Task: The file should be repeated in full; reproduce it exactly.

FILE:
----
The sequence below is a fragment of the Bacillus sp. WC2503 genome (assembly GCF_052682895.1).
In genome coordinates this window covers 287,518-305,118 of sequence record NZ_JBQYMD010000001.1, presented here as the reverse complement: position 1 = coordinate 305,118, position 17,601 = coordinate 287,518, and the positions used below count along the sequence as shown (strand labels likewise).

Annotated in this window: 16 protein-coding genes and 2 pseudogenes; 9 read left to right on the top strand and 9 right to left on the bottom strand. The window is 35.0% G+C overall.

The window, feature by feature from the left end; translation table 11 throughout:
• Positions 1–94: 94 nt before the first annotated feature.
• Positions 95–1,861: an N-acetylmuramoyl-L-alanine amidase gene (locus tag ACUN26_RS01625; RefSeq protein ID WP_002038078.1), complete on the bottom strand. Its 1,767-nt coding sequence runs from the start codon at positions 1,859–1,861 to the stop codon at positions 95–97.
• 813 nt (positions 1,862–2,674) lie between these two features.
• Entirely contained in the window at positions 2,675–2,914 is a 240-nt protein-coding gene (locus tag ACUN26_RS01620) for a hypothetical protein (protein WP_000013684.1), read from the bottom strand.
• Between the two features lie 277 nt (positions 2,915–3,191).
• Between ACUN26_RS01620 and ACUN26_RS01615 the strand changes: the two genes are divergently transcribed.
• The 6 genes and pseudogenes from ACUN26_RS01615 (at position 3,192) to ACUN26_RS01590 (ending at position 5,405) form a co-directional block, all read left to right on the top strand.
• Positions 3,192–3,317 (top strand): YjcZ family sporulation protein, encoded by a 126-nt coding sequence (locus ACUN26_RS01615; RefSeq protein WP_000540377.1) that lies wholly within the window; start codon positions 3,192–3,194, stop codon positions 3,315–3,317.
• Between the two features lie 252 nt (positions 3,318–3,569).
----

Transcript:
The sequence below is a fragment of the Bacillus sp. WC2503 genome (assembly GCF_052682895.1).
In genome coordinates this window covers 287,518-305,118 of sequence record NZ_JBQYMD010000001.1, presented here as the reverse complement: position 1 = coordinate 305,118, position 17,601 = coordinate 287,518, and the positions used below count along the sequence as shown (strand labels likewise).

Annotated in this window: 16 protein-coding genes and 2 pseudogenes; 9 read left to right on the top strand and 9 right to left on the bottom strand. The window is 35.0% G+C overall.

The window, feature by feature from the left end; translation table 11 throughout:
• Positions 1–94: 94 nt before the first annotated feature.
• Positions 95–1,861: an N-acetylmuramoyl-L-alanine amidase gene (locus tag ACUN26_RS01625; RefSeq protein ID WP_002038078.1), complete on the bottom strand. Its 1,767-nt coding sequence runs from the start codon at positions 1,859–1,861 to the stop codon at positions 95–97.
• 813 nt (positions 1,862–2,674) lie between these two features.
• Entirely contained in the window at positions 2,675–2,914 is a 240-nt protein-coding gene (locus tag ACUN26_RS01620) for a hypothetical protein (protein WP_000013684.1), read from the bottom strand.
• Between the two features lie 277 nt (positions 2,915–3,191).
• Between ACUN26_RS01620 and ACUN26_RS01615 the strand changes: the two genes are divergently transcribed.
• The 6 genes and pseudogenes from ACUN26_RS01615 (at position 3,192) to ACUN26_RS01590 (ending at position 5,405) form a co-directional block, all read left to right on the top strand.
• Positions 3,192–3,317 (top strand): YjcZ family sporulation protein, encoded by a 126-nt coding sequence (locus ACUN26_RS01615; RefSeq protein WP_000540377.1) that lies wholly within the window; start codon positions 3,192–3,194, stop codon positions 3,315–3,317.
• Between the two features lie 252 nt (positions 3,318–3,569).